Tips number four- Ensure that the physicians’ office hours are in line with your schedule. This is very important especially if you have a job that is not very flexible when it comes to taking time off during regular work hours. If you need to be at work 8 AM-5 PM and your physicians office is also open from 8-5 PM that is not a good match. If a physician’s office hours are an important factor in your decision-making, when you call, first ask the receptionist what the hours are before deciding to schedule a visit. Perhaps a doctor’s office with evening or weekend appointments may work better for you. As a person living with diabetes, you cannot afford to skip seeing your physician because you are having a difficult time keeping appointments. Having ease of access to your primary care provider will help to identify problems as they arise early. This is an important part of avoiding long-term complications.

Tip number four- Know how long it typically takes for your doctor to return your calls. I can’t tell you how often I hear this complaint as one of the reasons that patients get upset and leave a doctor. On your initial visit with your new doctor, take the time to establish reasonable expectations. For instance your doctor may have a policy that if it is not urgent; it takes up to 24 hours before they get back to you. Or they might have their nurse get back to you with and get more information before they answer your question. At other times your physician may need to see you back in their office. For example, if your sugars have been running high for some time- this may require a repeat office visit.  But it is important to know this ahead of time.

Tip number five- Know how results of tests will be communicated to you ahead of time. Does your physician send out information about test results by a letter, phone call or do they expect you to schedule a return visit? Knowing this ahead of time cuts down on any misunderstanding. Also please realize that the adage ‘no news is good news’ does not apply to your healthcare. Always expect some form of communication regarding any tests that were performed on you.

This is just a place to start, but I trust that these five tips will help you in choosing a healthcare provider.

Some Resources to look for a physician:

  • Seek out recommendations from friends and family. It’s an added benefit if they have been longtime patients of the physician.
  • Call your insurance company for a list of physicians that they contract with. Most times the insurance company has already done a lot of the screening that I listed and can answer all your questions about a particular physician.
  • Check with the state licensing board.
  • Call your local hospital to see whether they have a physician referral service.

Just like a good pair of shoes, you may have to go spend some time in your search to find the right fit for you. The important thing is to be persistent in your search. And never be afraid to leave a healthcare provider if you feel that your needs are not being met. Be proactive for health. This is what powerful living is all about.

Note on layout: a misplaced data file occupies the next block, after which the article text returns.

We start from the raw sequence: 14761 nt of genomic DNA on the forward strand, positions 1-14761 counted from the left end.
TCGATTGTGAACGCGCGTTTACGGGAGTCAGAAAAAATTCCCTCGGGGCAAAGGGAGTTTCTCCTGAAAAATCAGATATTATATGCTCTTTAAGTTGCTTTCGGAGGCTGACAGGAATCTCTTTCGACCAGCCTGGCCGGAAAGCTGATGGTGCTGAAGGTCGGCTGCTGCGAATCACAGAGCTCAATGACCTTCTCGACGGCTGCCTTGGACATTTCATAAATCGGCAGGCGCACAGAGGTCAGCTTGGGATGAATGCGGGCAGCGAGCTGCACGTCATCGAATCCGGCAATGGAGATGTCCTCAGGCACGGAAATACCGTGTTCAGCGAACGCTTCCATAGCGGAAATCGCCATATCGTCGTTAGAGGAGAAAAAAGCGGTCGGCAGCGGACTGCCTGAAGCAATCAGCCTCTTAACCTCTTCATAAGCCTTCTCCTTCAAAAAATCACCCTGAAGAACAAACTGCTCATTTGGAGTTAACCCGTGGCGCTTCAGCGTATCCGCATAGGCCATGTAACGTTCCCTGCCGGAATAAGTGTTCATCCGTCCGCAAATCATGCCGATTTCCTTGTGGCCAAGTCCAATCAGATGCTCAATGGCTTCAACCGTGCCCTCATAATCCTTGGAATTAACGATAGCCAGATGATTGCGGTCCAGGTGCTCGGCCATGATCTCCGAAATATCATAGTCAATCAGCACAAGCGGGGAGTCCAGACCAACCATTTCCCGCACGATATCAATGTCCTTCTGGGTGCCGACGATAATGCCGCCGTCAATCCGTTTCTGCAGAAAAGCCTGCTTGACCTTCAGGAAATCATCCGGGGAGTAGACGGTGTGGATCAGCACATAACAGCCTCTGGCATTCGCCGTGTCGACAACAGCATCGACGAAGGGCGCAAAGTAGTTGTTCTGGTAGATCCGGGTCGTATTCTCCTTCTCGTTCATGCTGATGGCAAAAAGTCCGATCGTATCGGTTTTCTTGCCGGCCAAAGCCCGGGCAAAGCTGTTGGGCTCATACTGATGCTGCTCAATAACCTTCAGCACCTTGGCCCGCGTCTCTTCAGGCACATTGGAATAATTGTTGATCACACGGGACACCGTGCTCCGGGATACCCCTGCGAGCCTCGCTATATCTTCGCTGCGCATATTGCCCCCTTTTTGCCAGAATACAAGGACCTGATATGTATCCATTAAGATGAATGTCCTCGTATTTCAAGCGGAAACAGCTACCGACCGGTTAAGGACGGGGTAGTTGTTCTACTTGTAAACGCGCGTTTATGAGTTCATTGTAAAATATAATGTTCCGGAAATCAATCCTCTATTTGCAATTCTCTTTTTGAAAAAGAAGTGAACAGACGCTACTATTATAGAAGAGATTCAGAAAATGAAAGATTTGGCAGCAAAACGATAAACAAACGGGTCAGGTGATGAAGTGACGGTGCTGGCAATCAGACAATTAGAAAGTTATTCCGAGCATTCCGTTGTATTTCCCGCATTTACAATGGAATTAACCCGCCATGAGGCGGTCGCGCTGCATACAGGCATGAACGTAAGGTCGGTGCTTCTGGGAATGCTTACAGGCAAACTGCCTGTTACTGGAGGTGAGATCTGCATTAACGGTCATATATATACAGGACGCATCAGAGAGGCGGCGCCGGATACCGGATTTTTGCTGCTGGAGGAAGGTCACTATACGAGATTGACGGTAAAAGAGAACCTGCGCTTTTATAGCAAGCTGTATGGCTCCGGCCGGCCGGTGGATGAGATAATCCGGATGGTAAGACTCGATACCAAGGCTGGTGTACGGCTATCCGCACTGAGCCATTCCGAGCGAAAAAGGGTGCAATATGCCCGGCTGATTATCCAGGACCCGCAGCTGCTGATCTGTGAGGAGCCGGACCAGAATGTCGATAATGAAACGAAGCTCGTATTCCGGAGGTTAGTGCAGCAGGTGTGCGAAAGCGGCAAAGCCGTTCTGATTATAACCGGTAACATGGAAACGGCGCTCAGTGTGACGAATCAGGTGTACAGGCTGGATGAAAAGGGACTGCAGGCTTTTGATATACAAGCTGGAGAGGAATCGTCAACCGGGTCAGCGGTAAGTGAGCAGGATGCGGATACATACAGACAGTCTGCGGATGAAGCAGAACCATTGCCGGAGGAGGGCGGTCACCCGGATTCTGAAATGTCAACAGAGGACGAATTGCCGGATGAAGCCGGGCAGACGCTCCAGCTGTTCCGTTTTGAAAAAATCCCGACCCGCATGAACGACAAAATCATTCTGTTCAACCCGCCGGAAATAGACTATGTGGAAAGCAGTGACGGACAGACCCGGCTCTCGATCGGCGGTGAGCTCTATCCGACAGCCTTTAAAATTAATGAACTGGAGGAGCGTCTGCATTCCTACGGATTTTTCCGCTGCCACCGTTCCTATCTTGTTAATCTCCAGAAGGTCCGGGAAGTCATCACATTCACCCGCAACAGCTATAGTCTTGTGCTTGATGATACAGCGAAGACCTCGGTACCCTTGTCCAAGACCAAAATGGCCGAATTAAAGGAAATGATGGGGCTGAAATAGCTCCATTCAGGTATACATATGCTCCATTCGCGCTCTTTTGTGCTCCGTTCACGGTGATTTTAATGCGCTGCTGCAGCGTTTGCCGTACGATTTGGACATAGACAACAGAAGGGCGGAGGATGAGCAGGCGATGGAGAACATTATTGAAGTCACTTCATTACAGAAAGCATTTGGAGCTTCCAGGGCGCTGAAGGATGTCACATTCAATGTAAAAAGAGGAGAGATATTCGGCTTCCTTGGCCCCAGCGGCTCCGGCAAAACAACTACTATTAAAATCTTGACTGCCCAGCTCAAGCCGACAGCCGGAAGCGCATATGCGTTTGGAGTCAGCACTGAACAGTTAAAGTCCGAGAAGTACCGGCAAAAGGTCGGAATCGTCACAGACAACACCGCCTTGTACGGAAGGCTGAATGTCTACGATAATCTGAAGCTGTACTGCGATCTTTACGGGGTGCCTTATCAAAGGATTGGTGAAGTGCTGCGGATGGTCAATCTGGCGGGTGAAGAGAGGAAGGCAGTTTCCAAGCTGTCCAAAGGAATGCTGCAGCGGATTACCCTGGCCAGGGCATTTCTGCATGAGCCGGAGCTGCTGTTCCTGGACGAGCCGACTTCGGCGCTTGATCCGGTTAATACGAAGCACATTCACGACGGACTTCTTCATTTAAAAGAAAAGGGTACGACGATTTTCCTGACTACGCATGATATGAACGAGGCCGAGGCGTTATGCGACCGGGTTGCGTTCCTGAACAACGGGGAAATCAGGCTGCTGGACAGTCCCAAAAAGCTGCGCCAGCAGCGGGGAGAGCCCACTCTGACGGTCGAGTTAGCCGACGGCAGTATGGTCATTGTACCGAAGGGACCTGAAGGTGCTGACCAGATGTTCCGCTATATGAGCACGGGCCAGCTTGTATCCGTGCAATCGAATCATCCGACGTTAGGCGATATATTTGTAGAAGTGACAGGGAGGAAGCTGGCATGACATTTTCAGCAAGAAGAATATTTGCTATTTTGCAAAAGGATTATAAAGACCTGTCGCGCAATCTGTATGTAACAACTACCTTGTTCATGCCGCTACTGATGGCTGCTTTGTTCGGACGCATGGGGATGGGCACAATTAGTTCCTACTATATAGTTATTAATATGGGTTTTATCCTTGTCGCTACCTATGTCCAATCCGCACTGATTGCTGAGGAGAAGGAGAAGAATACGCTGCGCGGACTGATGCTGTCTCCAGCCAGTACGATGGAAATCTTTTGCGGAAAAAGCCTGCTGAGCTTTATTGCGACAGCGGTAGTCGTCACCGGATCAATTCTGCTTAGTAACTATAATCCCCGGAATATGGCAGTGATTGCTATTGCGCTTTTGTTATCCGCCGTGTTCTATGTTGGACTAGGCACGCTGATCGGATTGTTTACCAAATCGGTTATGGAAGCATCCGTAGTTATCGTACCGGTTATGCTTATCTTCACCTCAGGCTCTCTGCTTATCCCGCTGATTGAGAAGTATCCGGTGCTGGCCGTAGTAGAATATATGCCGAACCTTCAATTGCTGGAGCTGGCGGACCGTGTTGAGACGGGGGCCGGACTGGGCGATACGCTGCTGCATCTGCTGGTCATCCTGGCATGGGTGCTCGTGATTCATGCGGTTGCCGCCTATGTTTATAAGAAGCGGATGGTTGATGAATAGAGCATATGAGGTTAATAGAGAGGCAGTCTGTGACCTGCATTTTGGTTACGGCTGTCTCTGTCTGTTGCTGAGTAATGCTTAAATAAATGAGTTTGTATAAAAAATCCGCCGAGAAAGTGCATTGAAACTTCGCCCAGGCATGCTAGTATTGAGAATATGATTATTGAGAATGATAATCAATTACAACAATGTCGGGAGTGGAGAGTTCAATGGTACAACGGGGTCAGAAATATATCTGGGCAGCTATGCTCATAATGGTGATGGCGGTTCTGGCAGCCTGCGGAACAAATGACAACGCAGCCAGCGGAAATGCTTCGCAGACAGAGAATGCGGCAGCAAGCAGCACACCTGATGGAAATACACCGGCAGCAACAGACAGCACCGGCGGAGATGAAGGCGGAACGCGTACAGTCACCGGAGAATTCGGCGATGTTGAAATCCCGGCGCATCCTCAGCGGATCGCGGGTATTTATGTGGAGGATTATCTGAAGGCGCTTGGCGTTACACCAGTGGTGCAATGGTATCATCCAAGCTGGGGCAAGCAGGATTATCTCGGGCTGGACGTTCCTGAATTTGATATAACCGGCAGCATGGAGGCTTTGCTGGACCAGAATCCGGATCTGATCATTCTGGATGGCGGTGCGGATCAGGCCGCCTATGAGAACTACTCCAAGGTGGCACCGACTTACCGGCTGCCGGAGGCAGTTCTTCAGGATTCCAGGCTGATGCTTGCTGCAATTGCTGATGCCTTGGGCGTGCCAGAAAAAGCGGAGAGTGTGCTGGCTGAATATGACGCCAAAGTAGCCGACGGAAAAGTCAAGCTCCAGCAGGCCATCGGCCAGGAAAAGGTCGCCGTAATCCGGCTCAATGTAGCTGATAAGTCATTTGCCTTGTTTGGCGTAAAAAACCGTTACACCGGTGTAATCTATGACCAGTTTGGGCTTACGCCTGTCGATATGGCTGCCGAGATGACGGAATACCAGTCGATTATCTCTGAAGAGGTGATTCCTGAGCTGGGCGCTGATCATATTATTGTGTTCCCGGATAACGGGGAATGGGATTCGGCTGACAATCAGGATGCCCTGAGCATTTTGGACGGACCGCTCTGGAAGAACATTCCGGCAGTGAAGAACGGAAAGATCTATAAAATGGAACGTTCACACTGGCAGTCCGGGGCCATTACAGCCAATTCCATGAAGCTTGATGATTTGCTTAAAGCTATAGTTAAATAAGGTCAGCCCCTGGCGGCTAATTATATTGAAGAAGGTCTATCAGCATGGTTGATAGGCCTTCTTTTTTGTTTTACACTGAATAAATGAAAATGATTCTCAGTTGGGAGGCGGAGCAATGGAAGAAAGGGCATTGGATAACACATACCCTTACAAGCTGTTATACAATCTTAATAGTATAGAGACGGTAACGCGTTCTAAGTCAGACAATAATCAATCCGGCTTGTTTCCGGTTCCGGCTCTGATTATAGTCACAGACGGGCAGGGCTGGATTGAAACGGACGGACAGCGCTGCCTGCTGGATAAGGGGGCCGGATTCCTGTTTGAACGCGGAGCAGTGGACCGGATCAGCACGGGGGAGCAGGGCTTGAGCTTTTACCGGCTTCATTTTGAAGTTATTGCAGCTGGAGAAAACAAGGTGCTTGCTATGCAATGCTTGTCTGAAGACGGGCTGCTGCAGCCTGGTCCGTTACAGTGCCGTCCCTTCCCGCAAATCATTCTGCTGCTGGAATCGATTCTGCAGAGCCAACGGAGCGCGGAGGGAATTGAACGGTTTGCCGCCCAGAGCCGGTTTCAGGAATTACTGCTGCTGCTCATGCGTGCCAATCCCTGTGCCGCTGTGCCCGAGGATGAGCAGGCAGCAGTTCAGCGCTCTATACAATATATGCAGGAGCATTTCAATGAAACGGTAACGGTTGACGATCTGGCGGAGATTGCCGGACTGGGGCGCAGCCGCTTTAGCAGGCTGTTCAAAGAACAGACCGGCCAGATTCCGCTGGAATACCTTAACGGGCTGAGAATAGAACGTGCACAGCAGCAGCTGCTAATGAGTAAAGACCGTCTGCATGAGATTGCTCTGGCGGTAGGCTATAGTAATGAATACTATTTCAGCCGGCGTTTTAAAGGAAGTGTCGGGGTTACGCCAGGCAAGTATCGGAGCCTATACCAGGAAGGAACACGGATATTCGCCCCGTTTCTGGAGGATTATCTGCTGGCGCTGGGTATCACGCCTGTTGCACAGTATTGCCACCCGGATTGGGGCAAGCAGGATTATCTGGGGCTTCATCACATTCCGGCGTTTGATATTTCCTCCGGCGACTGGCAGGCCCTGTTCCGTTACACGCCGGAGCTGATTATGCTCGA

If you have any comments or questions, come over to my Facebook page, or leave a comment below

To your health and wellbeing,

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The relationship between your family medical history and type 2 diabetes

family diabetes

On one of my recent trips to my home country of Nigeria, I had the pleasure of reconnecting with long lost relatives and I also got to meet new relatives. I was surprised to find out that some of my relatives had developed type 2 diabetes.

Which brings me to today’s topic – what is the relationship between your family medical history and the risk of developing Type 2 diabetes?

Here are some important statistics from the American Diabetes Association:

  • There is a much stronger link between type 2 diabetes and family history than in type 1 diabetes.
  • Depending on your age at the time you are diagnosed with type 2 diabetes, the risk of your child developing diabetes increases. If you are diagnosed before the age of 50, then your child has a 1 in 7 of being diagnosed with diabetes. However if you are diagnosed after the age of 50 then that risk reduces to 1 in 13.
  • The risk of developing diabetes is higher if the parent is a mother.
  • The risk of developing diabetes increased to 1 in 2 if both parents have diabetes.

Does a family history of diabetes mean that you will get diabetes?

As you can see from these statistics, there is an increased risk of developing type 2 diabetes if a parent particularly a mother has diabetes. But all hope is not lost.

Let’s go back to one of the striking statistics I listed above-

The risk of developing diabetes is higher if the parent is a mother.

This means that if a woman develops type 2 diabetes, her children have a higher risk of becoming diabetic! Type 2 diabetes is as much a disease of lifestyle as it is what resides in our genes.

This means that as a woman if you or a family member has type 2 diabetes, then you need to become pro-active in taking preventive measures.

This is why the focus of this website is on women living with type 2 diabetes.

As a physician and a lifestyle coach, my assertion is that by providing women with information on how to live healthy pro-active lives, this will go a long way to impacting the overall health of her family.

As women, we are child bearers, and have traditionally been caregivers and nurturers. We have a stake in reducing type 2 diabetes. We can do this by being more aware of how to prevent this disease in not only our families but also our communities.